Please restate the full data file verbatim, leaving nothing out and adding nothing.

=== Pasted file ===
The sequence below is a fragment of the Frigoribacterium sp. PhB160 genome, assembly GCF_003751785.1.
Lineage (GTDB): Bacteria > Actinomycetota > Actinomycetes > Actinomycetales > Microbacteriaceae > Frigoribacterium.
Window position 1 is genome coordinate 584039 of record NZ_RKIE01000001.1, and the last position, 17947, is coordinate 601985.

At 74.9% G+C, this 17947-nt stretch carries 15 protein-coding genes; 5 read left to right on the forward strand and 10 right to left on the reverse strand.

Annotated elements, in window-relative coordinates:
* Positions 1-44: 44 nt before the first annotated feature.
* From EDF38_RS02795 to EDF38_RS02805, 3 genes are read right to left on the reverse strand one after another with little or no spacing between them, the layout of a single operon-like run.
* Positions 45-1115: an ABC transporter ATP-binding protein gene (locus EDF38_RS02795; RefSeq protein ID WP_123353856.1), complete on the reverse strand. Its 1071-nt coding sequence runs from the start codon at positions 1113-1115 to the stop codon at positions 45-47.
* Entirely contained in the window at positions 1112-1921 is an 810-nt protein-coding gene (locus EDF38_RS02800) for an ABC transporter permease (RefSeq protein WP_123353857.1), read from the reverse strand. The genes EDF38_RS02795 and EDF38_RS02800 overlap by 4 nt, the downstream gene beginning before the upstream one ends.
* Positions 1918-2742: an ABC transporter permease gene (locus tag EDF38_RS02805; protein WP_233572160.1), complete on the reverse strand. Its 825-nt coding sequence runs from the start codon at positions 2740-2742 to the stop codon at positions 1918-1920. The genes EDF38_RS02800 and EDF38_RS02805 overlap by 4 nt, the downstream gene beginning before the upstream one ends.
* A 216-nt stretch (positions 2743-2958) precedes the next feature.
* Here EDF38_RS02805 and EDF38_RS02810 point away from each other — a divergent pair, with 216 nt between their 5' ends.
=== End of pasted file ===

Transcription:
The sequence below is a fragment of the Frigoribacterium sp. PhB160 genome, assembly GCF_003751785.1.
Lineage (GTDB): Bacteria > Actinomycetota > Actinomycetes > Actinomycetales > Microbacteriaceae > Frigoribacterium.
Window position 1 is genome coordinate 584039 of record NZ_RKIE01000001.1, and the last position, 17947, is coordinate 601985.

At 74.9% G+C, this 17947-nt stretch carries 15 protein-coding genes; 5 read left to right on the forward strand and 10 right to left on the reverse strand.

Annotated elements, in window-relative coordinates:
* Positions 1-44: 44 nt before the first annotated feature.
* From EDF38_RS02795 to EDF38_RS02805, 3 genes are read right to left on the reverse strand one after another with little or no spacing between them, the layout of a single operon-like run.
* Positions 45-1115: an ABC transporter ATP-binding protein gene (locus EDF38_RS02795; RefSeq protein ID WP_123353856.1), complete on the reverse strand. Its 1071-nt coding sequence runs from the start codon at positions 1113-1115 to the stop codon at positions 45-47.
* Entirely contained in the window at positions 1112-1921 is an 810-nt protein-coding gene (locus EDF38_RS02800) for an ABC transporter permease (RefSeq protein WP_123353857.1), read from the reverse strand. The genes EDF38_RS02795 and EDF38_RS02800 overlap by 4 nt, the downstream gene beginning before the upstream one ends.
* Positions 1918-2742: an ABC transporter permease gene (locus tag EDF38_RS02805; protein WP_233572160.1), complete on the reverse strand. Its 825-nt coding sequence runs from the start codon at positions 2740-2742 to the stop codon at positions 1918-1920. The genes EDF38_RS02800 and EDF38_RS02805 overlap by 4 nt, the downstream gene beginning before the upstream one ends.
* A 216-nt stretch (positions 2743-2958) precedes the next feature.
* Here EDF38_RS02805 and EDF38_RS02810 point away from each other — a divergent pair, with 216 nt between their 5' ends.